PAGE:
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Military medical personnel helped bring Texas cases under control

Texas Gov. Greg Abbott in a file image. (Ricardo Brazzziell/Austin American-Statesman/TNS)

They deployed here in the heat of a crisis, and now soldiers and sailors from across the country are preparing to head home.

Valley Baptist Medical Center held a luncheon this past week to thank Army and Navy physicians, nurses, and other medical personnel who have been helping with the COVID-19 crisis. Military medical teams from Florida, Georgia and other parts of the country arrived after the Rio Grande Valley appealed to Gov. Greg Abbott for help with skyrocketing coronavirus cases.

“When our cases started to spike in July we reached out to the state and asked for some augmented staffing support,” said Manny Vela, CEO at VBMC-Harlingen.

The state sent non-military personnel from around the state — ambulances and emergency response teams — as well as military personnel. The Army and Navy teams were spread throughout Cameron and Hidalgo counties.

“They were across the spectrum: doctors, nurses, pharmacists, pharmacy techs, radiology techs,” Vela said. “And we’ve been able to ask them to take care of COVID patients on a specific floor. We’d given them a floor, and that’s where they’ve been providing the service for COVID patients.”

The 44-member Navy team is returning home today.

“We’ve seen patients from all different acuity levels that have required a wide range of care,” said U.S. Navy Capt. Susanne Blankenbaker, commander of the U.S. Navy Acute Care Team at VBMC.

The team, she said, was made up of doctors, physician assistants, respiratory technicians, certified nurse anesthetists and nurses.

“Our team has taken care of patients daily, communicated with physicians, and we’ve worked hard to make sure the patients get the care they need to recover,” Blankenbaker said.

Private First Class Michael Pinate, a U.S. Army reservist out of Miami, arrived here in late July. The combat medic has appreciated the chance to employ all his skills.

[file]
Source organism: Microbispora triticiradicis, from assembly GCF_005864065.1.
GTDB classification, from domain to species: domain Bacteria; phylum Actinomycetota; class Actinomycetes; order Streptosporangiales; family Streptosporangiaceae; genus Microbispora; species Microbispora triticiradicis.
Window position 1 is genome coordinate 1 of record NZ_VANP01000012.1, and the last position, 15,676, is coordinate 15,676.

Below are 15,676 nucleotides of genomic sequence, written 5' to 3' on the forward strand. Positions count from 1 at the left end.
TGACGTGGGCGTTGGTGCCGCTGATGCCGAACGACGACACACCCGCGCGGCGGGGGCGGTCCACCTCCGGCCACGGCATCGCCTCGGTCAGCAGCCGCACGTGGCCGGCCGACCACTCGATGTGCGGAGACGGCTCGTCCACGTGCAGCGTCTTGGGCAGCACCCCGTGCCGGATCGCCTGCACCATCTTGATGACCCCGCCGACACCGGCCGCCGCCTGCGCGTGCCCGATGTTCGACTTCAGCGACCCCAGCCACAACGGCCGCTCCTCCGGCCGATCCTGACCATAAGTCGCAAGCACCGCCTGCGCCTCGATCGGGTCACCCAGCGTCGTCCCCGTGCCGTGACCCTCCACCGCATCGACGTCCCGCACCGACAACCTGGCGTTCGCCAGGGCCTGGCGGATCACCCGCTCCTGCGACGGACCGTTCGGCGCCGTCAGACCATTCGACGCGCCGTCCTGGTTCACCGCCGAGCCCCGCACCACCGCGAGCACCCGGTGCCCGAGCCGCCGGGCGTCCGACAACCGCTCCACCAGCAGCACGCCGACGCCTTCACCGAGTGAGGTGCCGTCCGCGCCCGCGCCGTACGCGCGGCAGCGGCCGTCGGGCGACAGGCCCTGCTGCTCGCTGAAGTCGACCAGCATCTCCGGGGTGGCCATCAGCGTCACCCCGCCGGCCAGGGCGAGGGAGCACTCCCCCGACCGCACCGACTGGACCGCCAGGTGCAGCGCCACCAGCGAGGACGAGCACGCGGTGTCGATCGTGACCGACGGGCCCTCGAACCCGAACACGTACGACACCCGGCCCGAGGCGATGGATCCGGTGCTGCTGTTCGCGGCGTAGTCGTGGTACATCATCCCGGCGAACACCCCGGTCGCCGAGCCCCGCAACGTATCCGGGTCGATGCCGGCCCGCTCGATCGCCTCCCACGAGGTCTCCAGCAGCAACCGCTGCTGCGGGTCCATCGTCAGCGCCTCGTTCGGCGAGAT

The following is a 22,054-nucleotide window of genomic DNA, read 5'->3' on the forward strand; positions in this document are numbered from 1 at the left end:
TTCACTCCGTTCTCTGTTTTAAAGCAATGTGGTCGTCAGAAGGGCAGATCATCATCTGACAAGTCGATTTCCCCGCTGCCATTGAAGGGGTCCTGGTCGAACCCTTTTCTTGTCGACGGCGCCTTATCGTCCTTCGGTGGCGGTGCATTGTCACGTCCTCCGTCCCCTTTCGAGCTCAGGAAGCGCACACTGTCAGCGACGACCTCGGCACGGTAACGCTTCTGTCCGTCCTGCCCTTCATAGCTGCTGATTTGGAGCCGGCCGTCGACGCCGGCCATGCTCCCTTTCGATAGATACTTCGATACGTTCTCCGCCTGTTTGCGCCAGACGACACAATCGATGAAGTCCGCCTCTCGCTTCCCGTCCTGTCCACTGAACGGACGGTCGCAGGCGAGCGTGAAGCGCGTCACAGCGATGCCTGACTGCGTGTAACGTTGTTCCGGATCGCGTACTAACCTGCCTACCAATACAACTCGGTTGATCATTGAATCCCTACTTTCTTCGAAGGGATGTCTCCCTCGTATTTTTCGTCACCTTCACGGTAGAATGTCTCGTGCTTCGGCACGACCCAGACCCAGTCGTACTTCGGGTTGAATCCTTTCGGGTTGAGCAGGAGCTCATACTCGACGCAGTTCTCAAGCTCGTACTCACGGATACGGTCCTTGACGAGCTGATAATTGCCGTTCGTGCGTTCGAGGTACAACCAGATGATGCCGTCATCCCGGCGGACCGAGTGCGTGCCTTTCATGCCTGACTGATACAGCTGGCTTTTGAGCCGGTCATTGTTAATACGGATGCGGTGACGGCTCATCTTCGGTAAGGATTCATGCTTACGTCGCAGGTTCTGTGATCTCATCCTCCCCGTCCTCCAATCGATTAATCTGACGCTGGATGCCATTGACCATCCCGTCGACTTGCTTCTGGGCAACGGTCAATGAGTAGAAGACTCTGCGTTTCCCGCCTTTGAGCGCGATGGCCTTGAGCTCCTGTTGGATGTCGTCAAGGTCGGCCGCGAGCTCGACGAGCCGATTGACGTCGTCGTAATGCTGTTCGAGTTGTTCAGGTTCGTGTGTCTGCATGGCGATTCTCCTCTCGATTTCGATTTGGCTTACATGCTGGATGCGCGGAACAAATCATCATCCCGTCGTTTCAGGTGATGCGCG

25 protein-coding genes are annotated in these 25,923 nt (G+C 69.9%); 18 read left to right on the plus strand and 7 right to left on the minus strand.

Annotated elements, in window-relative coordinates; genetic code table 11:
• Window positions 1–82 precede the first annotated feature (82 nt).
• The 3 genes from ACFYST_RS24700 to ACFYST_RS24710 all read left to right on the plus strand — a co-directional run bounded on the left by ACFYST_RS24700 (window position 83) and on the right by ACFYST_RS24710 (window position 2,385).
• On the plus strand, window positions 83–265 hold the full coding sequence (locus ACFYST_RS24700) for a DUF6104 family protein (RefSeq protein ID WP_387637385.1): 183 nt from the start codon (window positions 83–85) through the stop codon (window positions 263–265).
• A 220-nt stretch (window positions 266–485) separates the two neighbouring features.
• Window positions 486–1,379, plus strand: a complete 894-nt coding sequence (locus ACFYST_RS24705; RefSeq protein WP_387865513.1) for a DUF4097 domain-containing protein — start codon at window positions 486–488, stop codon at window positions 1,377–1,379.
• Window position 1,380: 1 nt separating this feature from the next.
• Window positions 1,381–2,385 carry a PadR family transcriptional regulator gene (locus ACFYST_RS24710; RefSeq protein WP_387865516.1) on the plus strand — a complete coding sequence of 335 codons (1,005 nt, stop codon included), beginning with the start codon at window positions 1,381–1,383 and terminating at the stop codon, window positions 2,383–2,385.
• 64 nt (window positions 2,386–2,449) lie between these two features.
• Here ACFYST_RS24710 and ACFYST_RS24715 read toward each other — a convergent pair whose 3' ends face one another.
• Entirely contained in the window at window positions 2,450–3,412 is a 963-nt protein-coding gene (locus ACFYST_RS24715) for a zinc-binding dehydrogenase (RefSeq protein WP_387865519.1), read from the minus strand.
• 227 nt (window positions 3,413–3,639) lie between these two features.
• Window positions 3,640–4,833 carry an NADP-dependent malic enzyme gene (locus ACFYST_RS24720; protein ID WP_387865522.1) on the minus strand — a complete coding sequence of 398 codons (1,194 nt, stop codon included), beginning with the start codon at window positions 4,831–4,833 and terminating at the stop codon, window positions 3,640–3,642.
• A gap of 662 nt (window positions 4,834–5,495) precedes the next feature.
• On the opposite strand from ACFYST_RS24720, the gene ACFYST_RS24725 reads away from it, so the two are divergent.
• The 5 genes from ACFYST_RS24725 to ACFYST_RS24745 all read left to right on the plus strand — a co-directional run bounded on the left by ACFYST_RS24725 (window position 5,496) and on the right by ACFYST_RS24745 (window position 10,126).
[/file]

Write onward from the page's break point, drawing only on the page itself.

“Part of what I’ve been doing lately is taking vitals, blood sugar sampling,” he said. “In addition to that I do some patient care such as IV insertion, moving patients because they need to not be stuck on their backs for 24 hours at a time.”

He has also, on occasion, participated in what are called “code blues” in which he’s administered CPR. He’s also performed some secretarial work for the ICUs.

Pinate, 25, didn’t know what to expect when he was assigned to the COVID-19 relief mission.

“To be honest, I thought, ‘OK, I’m going to be doing thermometer checks at the entrance,’” he said. “Some of my compadres from different units had done that.”

But he was thrilled to learn the scope of the work he’d be doing.

“I had not typically taken that kind of responsibility,” he said. “When I went to ICUs, it was humbling.”

The mission challenged his capacity for adaptation. There was no real transition into the mission demands.

“It was more like, ‘Here’s the mission, do it,’” he said. “The nurses know what to do, the physicians know what to do, the hospital staff knows what to do. You just make sure you give the best mission care possible.”

Pinate said his unit would remain here a little longer, and they’d be filling in after the Navy leaves. Vela commended all military personnel for their valuable role in bringing the Valley’s coronavirus cases to manageable levels.

“They helped us while we were peaking and the numbers have been going down for the last four or five weeks, not only here in Cameron County but across the Valley,” Vela said.


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